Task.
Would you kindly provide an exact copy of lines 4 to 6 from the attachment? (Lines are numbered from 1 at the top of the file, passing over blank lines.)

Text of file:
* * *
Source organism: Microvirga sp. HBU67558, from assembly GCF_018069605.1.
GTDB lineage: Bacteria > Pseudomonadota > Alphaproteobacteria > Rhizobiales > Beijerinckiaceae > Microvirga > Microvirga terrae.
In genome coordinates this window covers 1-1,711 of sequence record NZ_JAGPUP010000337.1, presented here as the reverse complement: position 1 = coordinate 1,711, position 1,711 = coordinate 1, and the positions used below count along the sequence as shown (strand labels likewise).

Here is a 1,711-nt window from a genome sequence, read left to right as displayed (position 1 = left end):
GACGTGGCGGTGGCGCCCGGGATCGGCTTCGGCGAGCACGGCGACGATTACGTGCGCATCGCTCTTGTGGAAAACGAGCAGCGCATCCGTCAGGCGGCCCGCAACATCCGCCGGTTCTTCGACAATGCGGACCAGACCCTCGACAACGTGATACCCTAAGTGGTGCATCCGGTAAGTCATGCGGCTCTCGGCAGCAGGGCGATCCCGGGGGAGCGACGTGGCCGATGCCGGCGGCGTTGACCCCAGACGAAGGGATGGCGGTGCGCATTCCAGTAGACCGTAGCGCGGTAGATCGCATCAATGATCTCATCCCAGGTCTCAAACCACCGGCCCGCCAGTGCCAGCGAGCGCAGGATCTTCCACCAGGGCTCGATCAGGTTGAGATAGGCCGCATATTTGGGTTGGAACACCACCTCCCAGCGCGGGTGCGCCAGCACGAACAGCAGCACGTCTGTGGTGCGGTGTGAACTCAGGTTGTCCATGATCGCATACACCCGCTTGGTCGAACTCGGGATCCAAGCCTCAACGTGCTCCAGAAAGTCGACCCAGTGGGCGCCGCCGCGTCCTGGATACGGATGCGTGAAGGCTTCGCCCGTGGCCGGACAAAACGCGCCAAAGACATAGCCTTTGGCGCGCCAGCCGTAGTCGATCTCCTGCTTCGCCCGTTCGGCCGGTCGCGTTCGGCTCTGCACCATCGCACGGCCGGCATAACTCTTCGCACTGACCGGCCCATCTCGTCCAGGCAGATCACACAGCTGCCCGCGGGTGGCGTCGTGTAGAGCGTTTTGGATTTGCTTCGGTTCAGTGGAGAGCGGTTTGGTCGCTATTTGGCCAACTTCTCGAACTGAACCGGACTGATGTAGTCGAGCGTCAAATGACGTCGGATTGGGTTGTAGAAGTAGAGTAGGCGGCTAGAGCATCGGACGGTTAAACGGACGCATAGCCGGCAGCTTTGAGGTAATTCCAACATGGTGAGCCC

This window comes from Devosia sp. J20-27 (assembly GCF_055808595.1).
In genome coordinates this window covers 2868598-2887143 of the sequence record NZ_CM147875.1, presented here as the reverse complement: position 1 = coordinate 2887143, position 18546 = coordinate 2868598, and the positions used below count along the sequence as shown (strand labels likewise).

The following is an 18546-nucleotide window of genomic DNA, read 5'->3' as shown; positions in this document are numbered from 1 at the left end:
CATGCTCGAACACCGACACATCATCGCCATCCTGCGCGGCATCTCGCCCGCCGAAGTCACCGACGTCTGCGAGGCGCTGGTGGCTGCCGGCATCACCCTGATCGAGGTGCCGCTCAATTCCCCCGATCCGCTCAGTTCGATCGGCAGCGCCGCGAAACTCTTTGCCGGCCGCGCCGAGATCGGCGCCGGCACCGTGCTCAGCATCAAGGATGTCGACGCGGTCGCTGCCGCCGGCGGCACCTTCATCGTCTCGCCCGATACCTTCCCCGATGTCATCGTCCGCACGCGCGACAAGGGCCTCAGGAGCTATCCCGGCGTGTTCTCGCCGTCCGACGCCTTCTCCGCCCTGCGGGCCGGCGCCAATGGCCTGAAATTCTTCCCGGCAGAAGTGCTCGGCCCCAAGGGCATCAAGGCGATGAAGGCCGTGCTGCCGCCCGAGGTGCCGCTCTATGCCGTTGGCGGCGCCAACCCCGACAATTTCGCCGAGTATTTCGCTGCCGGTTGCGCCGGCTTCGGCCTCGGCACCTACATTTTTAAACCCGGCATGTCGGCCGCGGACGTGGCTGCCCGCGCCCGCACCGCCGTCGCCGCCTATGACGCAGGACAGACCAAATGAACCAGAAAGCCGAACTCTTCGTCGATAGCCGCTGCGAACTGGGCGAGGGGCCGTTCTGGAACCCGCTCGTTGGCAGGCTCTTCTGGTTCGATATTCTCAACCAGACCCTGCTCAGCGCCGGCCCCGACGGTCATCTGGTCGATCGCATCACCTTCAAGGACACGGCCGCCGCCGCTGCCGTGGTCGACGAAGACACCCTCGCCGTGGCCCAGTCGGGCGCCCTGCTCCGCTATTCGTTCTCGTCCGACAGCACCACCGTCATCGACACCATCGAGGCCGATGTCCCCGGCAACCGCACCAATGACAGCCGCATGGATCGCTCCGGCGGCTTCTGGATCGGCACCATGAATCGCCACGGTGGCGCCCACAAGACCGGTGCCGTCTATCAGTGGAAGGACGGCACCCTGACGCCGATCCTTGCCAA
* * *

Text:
Here is a 1,711-nt window from a genome sequence, read left to right as displayed (position 1 = left end):
GACGTGGCGGTGGCGCCCGGGATCGGCTTCGGCGAGCACGGCGACGATTACGTGCGCATCGCTCTTGTGGAAAACGAGCAGCGCATCCGTCAGGCGGCCCGCAACATCCGCCGGTTCTTCGACAATGCGGACCAGACCCTCGACAACGTGATACCCTAAGTGGTGCATCCGGTAAGTCATGCGGCTCTCGGCAGCAGGGCGATCCCGGGGGAGCGACGTGGCCGATGCCGGCGGCGTTGACCCCAGACGAAGGGATGGCGGTGCGCATTCCAGTAGACCGTAGCGCGGTAGATCGCATCAATGATCTCATCCCAGGTCTCAAACCACCGGCCCGCCAGTGCCAGCGAGCGCAGGATCTTCCACCAGGGCTCGATCAGGTTGAGATAGGCCGCATATTTGGGTTGGAACACCACCTCCCAGCGCGGGTGCGCCAGCACGAACAGCAGCACGTCTGTGGTGCGGTGTGAACTCAGGTTGTCCATGATCGCATACACCCGCTTGGTCGAACTCGGGATCCAAGCCTCAACGTGCTCCAGAAAGTCGACCCAGTGGGCGCCGCCGCGTCCTGGATACGGATGCGTGAAGGCTTCGCCCGTGGCCGGACAAAACGCGCCAAAGACATAGCCTTTGGCGCGCCAGCCGTAGTCGATCTCCTGCTTCGCCCGTTCGGCCGGTCGCGTTCGGCTCTGCACCATCGCACGGCCGGCATAACTCTTCGCACTGACCGGCCCATCTCGTCCAGGCAGATCACACAGCTGCCCGCGGGTGGCGTCGTGTAGAGCGTTTTGGATTTGCTTCGGTTCAGTGGAGAGCGGTTTGGTCGCTATTTGGCCAACTTCTCGAACTGAACCGGACTGATGTAGTCGAGCGTCAAATGACGTCGGATTGGGTTGTAGAAGTAGAGTAGGCGGCTAGAGCATCGGACGGTTAAACGGACGCATAGCCGGCAGCTTTGAGGTAATTCCAACATGGTGAGCCC

This window comes from Devosia sp. J20-27 (assembly GCF_055808595.1).